The simmering resentments boiled over. Between mid-2009 and early 2011, Mr. Ma transferred ownership of his company’s online payment service, Alipay, to a private company he controlled, effectively removing it from the Alibaba Group.
The unilateral move angered Yahoo, which said it was done without board approval. Yahoo also said it had only been informed of the transfer in March 2011, when its accountant had received a letter from Alibaba simply saying the payment service had been “deconsolidated.”
Mr. Ma later said that he had informed the board. But when the directors had failed to decide, Mr. Ma said he was forced to transfer ownership of the company to comply with new regulations on online payment services.
“If Alipay were illegal and didn’t get a license, Taobao would have been paralyzed,” Mr. Ma told the media in 2011.
After intense negotiations, Yahoo, SoftBank and Alibaba hashed out an agreement, one that seemed to favor Mr. Ma. Yahoo and SoftBank — which between them owned 70 percent of the Alibaba Group — would receive 49 percent of the profit from Alipay. Mr. Ma and a group of unnamed employees would get the rest.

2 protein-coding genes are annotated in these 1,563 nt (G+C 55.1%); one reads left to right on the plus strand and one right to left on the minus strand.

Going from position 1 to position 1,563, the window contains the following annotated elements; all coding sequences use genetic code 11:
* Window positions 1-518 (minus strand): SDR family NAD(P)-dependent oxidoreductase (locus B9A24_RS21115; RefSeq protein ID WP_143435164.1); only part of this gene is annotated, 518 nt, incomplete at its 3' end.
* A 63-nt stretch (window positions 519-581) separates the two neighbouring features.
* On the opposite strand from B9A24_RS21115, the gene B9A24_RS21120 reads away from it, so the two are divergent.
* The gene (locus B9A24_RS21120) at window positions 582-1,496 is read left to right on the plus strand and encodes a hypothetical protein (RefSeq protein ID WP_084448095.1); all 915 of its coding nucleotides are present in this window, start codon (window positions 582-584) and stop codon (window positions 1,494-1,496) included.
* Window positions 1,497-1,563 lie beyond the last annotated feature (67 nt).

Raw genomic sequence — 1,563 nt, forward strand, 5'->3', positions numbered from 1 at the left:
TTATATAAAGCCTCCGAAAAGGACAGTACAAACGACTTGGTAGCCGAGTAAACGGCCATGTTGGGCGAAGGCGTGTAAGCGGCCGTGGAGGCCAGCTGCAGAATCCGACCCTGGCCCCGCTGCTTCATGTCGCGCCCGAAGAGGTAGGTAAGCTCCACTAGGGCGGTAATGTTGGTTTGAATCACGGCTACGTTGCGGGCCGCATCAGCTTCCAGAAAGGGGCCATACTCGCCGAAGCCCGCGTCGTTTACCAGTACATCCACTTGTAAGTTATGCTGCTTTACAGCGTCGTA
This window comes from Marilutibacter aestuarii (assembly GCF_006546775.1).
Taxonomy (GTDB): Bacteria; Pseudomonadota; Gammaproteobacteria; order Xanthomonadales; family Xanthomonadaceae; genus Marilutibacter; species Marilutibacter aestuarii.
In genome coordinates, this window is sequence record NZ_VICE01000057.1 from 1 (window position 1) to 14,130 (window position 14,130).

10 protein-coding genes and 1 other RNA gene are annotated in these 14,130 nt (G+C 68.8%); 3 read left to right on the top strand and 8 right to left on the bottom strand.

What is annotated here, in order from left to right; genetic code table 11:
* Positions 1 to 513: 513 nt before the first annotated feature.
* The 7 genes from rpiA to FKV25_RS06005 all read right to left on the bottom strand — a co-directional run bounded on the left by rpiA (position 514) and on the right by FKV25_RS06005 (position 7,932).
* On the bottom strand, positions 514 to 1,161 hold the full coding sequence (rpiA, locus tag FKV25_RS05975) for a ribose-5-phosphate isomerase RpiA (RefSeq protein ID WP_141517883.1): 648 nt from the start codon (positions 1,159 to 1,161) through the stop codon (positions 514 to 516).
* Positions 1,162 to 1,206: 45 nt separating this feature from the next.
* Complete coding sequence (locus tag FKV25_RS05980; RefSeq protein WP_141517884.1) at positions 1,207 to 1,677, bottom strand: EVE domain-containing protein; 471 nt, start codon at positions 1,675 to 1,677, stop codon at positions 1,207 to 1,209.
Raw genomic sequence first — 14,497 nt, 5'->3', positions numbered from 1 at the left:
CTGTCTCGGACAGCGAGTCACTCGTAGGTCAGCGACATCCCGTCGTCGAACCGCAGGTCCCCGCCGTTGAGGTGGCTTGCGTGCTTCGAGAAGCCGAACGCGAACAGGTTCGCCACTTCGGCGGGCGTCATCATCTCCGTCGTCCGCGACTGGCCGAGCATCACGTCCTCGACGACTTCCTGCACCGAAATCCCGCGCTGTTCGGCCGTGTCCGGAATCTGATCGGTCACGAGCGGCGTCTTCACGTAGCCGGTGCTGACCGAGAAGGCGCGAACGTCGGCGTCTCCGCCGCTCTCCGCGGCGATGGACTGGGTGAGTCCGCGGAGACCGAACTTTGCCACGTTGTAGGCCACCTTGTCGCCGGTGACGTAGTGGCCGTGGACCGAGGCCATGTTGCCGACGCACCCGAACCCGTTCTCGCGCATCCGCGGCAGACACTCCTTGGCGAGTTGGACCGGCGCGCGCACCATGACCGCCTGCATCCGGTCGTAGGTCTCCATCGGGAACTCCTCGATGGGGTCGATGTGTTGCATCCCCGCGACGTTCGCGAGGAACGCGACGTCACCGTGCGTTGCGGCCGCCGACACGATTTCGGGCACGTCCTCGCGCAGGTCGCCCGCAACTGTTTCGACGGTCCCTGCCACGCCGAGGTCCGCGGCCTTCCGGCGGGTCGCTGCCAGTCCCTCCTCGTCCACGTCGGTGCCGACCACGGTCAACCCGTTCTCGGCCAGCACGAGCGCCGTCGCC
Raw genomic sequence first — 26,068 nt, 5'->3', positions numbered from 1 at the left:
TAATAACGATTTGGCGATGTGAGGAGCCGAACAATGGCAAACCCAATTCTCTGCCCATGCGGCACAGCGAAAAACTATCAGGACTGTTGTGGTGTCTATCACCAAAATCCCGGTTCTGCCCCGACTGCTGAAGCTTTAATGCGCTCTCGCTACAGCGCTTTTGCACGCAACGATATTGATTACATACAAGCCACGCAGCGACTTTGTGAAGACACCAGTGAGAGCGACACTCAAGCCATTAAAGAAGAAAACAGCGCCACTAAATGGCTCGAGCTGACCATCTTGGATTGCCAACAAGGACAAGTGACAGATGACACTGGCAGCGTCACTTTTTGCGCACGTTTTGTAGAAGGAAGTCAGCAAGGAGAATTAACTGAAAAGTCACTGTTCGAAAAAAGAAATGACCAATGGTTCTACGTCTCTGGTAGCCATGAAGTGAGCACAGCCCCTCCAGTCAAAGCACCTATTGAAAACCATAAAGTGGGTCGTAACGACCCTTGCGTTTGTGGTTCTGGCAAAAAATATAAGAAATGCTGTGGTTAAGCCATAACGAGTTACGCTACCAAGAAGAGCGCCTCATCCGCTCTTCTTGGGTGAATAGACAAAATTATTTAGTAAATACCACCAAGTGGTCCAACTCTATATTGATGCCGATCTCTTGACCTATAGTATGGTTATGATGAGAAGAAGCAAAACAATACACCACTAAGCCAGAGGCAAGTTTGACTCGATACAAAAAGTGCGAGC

As part of the deal, Mr. Ma also won control over a holding company for the financial services affiliates, including Alipay, the main payment processor for Alibaba’s various sites. The holding company, now known as the Zhejiang Small and Micro Financial Services Company, has expanded to include wealth management products, small-business lending and China’s biggest money market fund. With its ability to profit from Alibaba’s customers, the group is worth an estimated $25 billion, according to analysts.
“He’s essentially formed a huge company within the company that’s tied into absolutely everything that Alibaba does,” says Fredrik Oqvist, an independent financial analyst in Beijing.